Editorial✍ Hindu Edi Prelims cum Mains

Navigations in Bishkek

India at SCO summit must navigate carefully:
  • The 19th Shanghai Cooperation Organization (SCO) summit is happening in Bishkek, Kyrgyzstan.
  • At the summit, India will have to navigate between   
    • On one hand, India must act as a willing partner of regional cooperation led by China and Russia.
    • On the other hand, India must avoid being seen as a part of the ‘anti-American gang’.
Issues to navigate
Trade war:
  • Russia and Central Asian countries are likely to broadly express support for China in its escalating tariff fight against the U.S.
  • India is equally concerned about this trade war, but it might not join the others in slamming U.S. protectionism.
  • New Delhi is seemingly confident of dealing with the U.S. without necessarily supporting China.
  • All SCO members barring India are enthusiastic supporters of the Belt and Road Initiative (BRI).
  • India has consistently been opposed to the BRI over sovereignty and debt concerns.
  • Terrorism is likely to be approached from the angle of improving the situation in Afghanistan and not necessarily of curbing the terrorist elements emanating from Pakistan.
  • It could also be seen as a paradox that India wants to fight against terrorism through a body like SCO that includes states like Pakistan that pose the biggest threats to Indian security.
  • China might offer its experiences of dealing with counterterrorism, and the deradicalisation measures it has taken in Xinjiang.
Significant meetings on the sidelines
Modi’s meet with Xi:
  • Prime Minister Modi’s meeting with Chinese President Xi on the sidelines of the summit will be critical.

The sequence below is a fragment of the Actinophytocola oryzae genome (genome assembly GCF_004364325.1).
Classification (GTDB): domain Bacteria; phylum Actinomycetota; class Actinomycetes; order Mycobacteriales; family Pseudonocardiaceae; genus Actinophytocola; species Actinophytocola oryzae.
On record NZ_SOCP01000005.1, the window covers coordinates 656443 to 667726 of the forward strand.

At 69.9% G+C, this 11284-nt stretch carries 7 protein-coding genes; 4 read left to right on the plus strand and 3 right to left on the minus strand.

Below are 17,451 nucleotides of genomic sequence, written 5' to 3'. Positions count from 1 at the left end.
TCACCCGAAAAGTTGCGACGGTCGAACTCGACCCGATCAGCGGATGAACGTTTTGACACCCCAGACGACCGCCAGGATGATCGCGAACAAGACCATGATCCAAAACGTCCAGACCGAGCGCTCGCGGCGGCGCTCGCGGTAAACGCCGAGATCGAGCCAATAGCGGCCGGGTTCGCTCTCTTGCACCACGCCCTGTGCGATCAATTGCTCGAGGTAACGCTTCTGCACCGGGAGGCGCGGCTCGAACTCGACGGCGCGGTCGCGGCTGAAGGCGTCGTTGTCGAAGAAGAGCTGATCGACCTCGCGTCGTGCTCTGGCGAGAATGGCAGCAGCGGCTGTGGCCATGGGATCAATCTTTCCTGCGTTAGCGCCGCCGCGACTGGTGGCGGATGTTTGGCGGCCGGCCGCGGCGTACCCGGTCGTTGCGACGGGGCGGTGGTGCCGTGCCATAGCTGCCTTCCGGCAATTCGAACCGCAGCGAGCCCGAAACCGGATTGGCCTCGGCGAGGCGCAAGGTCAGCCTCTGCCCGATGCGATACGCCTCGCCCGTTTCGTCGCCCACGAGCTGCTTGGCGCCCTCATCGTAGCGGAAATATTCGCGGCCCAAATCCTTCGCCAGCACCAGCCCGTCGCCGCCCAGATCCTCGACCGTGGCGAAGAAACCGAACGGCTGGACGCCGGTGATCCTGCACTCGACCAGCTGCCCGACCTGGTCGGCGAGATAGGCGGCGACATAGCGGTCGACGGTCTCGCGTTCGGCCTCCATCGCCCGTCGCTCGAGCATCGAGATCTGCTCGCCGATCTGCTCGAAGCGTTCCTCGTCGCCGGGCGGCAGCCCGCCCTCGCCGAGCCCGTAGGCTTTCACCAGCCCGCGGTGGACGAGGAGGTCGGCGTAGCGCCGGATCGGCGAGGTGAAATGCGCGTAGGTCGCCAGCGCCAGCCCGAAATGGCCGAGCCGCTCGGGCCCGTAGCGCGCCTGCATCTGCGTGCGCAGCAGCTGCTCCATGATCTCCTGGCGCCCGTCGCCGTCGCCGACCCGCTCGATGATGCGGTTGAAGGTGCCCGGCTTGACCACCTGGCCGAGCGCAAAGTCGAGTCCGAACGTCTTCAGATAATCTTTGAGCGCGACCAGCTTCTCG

• This meeting also comes after China’s decision to withdraw its technical hold on listing Jaish-e-Mohammad chief Masood Azhar as a global terrorist at the United Nations Security Council (UNSC).
  • A key concern for the two leaders is the impact of the U.S.-China trade war.
  • Both sides also seem to be gearing up for a big settlement of pending bilateral issues.
Modi’s meet with Putin:
  • Mr. Modi’s meeting with Russian President Vladimir Putin is important to save the S-400 deal against Washington’s mounting threat to act under CAATSA.
  • India and Russia have an ambitious economic agenda drawn up for 2019.
  •  The Eastern Economic Forum in Vladivostok in Russia, to which Mr. Modi has been invited as chief guest, would be a good opportunity for India to explore Russia’s Far East region not just for developing economic cooperation but also for exploring the prospects of transferring skilled labourers to offset Chinese demographic threats in the region.
  • Russia is also keen that India joins the Arctic: Territory of Dialogue Forum.
What India will do
  • India may stick to its position on BRI, but accelerating progress on the International North-South Transport Corridor, the Chabahar Port, the Ashgabat Agreement and the India-Myanmar-Thailand Trilateral Highway should be very much on the cards.
Against Terrorism:
  • India seems committed to work within the SCO to develop a ‘cooperative and sustainable security’ framework, to make the Regional Anti-Terrorist Structure (RATS) more effective, and participate in efforts to bring about stability in Afghanistan.
  • Mr. Modi is certain to bring up India’s resolve to fight terrorism by drawing the SCO’s attention to the attacks in Pulwama and Sri Lanka. But China would not like India to use the SCO to name and shame Pakistan.
  • To be sure, none of the institutional-level measures including the joint SCO military exercises have so far entailed any satisfactory results in jointly fighting against terrorism.
For UNSC reform:
  • India has been lending support to the member countries’ candidatures for non-permanent membership of the UNSC for a long time.
  • The SCO remains  relevant for India to garner support for reforms of the UNSC to make the latter more representative and effective.
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GS Paper II: International Relations
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